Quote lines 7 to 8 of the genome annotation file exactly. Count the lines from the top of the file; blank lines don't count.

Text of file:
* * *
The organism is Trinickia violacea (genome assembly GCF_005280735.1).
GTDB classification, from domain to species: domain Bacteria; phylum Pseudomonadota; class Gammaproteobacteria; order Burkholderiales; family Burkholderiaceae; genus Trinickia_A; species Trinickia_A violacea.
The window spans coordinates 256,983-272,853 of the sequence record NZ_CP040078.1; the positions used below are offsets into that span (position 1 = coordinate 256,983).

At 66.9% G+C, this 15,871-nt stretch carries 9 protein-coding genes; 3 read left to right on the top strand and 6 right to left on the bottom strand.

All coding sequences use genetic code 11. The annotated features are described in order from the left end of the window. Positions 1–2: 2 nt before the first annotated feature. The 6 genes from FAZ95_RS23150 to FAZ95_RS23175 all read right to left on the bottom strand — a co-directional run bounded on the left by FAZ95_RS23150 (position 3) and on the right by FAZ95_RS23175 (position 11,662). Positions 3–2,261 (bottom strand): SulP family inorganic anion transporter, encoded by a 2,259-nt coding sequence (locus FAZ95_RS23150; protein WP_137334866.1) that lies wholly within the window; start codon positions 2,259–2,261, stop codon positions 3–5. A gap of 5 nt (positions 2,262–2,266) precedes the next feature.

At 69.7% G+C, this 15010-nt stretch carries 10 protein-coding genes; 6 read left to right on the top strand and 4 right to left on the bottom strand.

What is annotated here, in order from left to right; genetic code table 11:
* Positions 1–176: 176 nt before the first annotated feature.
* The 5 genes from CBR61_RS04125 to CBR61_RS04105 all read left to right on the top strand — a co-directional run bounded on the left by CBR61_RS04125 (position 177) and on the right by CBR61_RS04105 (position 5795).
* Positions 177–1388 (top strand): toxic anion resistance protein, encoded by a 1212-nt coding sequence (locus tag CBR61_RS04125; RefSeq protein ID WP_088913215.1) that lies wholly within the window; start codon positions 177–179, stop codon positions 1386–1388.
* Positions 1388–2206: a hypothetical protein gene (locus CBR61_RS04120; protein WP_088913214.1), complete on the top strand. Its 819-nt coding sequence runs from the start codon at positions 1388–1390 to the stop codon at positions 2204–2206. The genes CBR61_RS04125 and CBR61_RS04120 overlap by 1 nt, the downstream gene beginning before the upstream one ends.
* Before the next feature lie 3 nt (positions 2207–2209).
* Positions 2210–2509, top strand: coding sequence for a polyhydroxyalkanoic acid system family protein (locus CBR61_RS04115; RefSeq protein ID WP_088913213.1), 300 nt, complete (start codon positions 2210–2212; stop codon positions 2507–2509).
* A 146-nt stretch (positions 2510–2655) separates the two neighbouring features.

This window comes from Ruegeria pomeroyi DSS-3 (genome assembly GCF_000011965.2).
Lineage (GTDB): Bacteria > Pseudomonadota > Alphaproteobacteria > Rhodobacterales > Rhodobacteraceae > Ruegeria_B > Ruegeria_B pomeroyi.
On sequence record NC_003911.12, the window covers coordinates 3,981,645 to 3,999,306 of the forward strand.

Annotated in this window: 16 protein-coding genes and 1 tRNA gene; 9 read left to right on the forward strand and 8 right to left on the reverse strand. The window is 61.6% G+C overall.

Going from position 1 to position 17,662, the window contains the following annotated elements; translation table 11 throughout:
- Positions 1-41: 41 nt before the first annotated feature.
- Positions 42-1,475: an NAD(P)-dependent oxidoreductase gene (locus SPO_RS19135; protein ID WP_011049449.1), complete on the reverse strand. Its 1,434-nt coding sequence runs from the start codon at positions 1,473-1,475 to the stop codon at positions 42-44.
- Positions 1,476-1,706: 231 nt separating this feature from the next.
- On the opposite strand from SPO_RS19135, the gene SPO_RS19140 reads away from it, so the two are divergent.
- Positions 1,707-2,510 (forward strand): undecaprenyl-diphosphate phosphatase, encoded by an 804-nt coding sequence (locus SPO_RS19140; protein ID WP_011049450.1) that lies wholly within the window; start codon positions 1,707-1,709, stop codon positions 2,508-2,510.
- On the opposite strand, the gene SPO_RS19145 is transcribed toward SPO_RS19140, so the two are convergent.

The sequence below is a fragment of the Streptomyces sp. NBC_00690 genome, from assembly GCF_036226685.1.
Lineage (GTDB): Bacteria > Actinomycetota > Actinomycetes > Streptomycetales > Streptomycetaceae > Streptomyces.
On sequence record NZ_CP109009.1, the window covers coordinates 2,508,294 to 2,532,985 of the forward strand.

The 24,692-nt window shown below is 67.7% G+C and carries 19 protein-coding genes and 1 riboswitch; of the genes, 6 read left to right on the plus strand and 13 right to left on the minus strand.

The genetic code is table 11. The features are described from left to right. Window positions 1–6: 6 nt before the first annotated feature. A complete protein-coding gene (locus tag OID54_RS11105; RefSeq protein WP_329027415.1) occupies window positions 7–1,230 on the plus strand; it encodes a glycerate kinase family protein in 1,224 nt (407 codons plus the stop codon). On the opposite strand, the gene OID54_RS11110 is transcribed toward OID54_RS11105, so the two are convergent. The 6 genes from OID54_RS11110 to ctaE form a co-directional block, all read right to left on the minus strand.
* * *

What is annotated here, in order from left to right; genetic code table 11:
* Positions 1–176: 176 nt before the first annotated feature.